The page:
This section contains 1,269 words
(approx. 5 pages at 300 words per page)
The primary theme in the play is the search for identity. Although Herald Loomis believes he is searching for his lost wife, Martha, the African conjurer, Bynum, lets him know that Herald is really searching for his song or identity. Herald has forgotten his song as a result of his seven-year enslavement by Joe Turner, a notorious Tennessee plantation owner that illegally enslaved free African Americans to work for him. Bynum tells Herald that Turner captured him, not just to work on his plantation, but to try to steal Herald's song. Says Bynum: "Now he's got you bound up to where you can't sing your own song. Couldn't sing it them seven years 'cause you was afraid he would snatch it from under you." Herald's plight is representative of many African Americans in this time period who felt cut off from their African heritage as a result of the crippling effects of slavery.
The various characters in the play represent a cross-section of the different options that are open to African Americans trying to find their identities. At one extreme there are people like Seth, an African-American man who was born free in the North. Seth devotes his life to making money, embracing capitalism like many other American businessmen. When Selig tries to overcharge him for some inferior materials, Seth lets him know that he is not going to be fooled. Says Seth: "Don't come talking that twenty-five cent stuff to me over no low-grade sheet metal." In addition, Seth can do math quickly in his head, he demands payment in advance from his tenants, and he is shocked when Jeremy quits his job after refusing to pay an extortion fee. Says Seth: "What kind of sense it make to get fired from a job where you making eight dollars a week and all it cost you is fifty cents. That's seven dollars and fifty cents profit!" Seth is also very disparaging toward his African heritage, calling the African rituals that Bynum performs "old mumbo jumbo nonsense."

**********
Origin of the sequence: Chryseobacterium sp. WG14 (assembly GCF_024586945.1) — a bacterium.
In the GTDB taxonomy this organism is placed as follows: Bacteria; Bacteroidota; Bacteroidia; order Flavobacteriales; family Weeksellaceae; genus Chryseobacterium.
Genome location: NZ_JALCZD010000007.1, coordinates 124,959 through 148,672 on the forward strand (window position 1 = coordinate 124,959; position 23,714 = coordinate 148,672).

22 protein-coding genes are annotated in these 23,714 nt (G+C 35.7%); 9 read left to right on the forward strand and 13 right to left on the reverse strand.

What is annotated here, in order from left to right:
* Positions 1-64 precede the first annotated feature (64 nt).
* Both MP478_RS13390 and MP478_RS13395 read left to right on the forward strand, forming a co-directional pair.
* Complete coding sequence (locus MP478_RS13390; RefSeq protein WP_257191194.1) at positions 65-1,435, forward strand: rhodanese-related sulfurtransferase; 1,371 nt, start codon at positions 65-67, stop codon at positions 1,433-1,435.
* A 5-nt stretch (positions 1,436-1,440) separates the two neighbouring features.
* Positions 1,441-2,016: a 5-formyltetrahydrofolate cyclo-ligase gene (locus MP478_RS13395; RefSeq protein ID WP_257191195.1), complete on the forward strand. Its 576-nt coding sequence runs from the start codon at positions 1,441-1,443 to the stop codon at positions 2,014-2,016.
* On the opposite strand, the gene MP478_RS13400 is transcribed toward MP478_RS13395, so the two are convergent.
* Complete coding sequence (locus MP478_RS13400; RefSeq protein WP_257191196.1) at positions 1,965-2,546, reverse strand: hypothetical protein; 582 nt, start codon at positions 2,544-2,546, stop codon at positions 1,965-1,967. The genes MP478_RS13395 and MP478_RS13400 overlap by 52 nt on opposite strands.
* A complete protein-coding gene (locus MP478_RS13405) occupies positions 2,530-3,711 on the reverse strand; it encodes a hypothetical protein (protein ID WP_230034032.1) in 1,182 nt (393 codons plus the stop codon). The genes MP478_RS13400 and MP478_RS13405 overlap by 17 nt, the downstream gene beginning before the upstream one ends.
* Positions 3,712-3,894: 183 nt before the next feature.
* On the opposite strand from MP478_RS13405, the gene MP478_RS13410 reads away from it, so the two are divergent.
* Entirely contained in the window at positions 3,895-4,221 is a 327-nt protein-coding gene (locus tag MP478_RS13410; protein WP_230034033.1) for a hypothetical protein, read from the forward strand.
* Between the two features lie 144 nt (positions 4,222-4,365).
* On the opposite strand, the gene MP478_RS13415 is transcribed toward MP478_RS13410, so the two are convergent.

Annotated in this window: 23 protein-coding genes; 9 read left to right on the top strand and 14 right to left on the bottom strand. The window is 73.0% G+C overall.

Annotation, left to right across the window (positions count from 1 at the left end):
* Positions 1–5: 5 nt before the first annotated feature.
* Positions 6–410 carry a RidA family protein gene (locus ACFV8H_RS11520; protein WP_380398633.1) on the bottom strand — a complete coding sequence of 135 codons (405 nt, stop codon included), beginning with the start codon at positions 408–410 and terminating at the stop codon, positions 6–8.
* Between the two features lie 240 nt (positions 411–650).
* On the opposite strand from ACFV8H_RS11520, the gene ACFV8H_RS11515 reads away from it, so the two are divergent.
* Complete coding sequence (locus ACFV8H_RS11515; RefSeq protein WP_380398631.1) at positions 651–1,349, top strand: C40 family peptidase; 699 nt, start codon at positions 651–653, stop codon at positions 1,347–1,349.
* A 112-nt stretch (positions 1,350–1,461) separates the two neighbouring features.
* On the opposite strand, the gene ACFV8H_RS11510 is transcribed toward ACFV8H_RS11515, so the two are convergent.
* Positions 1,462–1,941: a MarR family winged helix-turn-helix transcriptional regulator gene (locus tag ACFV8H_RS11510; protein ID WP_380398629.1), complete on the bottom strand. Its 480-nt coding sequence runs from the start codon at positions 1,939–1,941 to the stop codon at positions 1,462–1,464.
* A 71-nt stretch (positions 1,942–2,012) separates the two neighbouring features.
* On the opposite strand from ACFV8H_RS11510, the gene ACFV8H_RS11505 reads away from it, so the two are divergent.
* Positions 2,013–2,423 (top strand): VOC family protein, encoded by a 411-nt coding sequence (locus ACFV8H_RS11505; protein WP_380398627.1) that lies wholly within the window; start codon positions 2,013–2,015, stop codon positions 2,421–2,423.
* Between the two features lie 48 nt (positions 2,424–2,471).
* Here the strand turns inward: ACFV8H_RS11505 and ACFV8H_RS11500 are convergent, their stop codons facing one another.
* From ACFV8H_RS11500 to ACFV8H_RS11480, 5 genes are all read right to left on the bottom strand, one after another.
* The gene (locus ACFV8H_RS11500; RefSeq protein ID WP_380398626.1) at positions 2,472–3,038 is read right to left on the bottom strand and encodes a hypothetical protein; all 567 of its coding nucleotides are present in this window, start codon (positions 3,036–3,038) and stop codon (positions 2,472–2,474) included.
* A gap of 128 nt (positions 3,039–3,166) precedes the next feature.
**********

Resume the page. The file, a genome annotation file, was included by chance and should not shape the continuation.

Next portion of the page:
Bynum represents the other extreme, people who attempt to maintain a tight hold on their African heritage. An African root worker, or conjurer, Bynum has the "Binding Song," a power that binds people together so that they can find each other. At one point in the play, Herald says that Bynum is "one of them bones people," referencing Herald's vision of his African ancestors. In between these two extremes, there are people like Bertha, a Christian woman who also performs traditional African rituals. Says Bertha to Seth: "It don't hurt none. I can't say if it help . . . but it don't hurt none." Some, like Mattie, choose to find their identities in motherhood, searching for a man to make them complete, while others, like Molly, choose to live the single life.
When Bynum first meets Herald and asks him where he and his daughter are coming from, Herald says, "Come from all over. Which everway the road take us that's the way we go." This was true for many African Americans at the time. Later, Bynum refers to one of the causes of this mass migration, when he is discussing the individual situation of Herald. Says Bynum: "See, Mr. Loomis, when a man forgets his song he goes off in search of it . . . till he find out he's got it with him all the time." Herald wanders, unknowingly searching for his identity. However, Herald is not the only character who wanders in the play. Bynum has wandered his whole life, and Seth notes that this is a common trend: "I done seen a hundred niggers like him. He's one of them fellows never could stay in one place. He was wandering all around the country till he got old and settled here."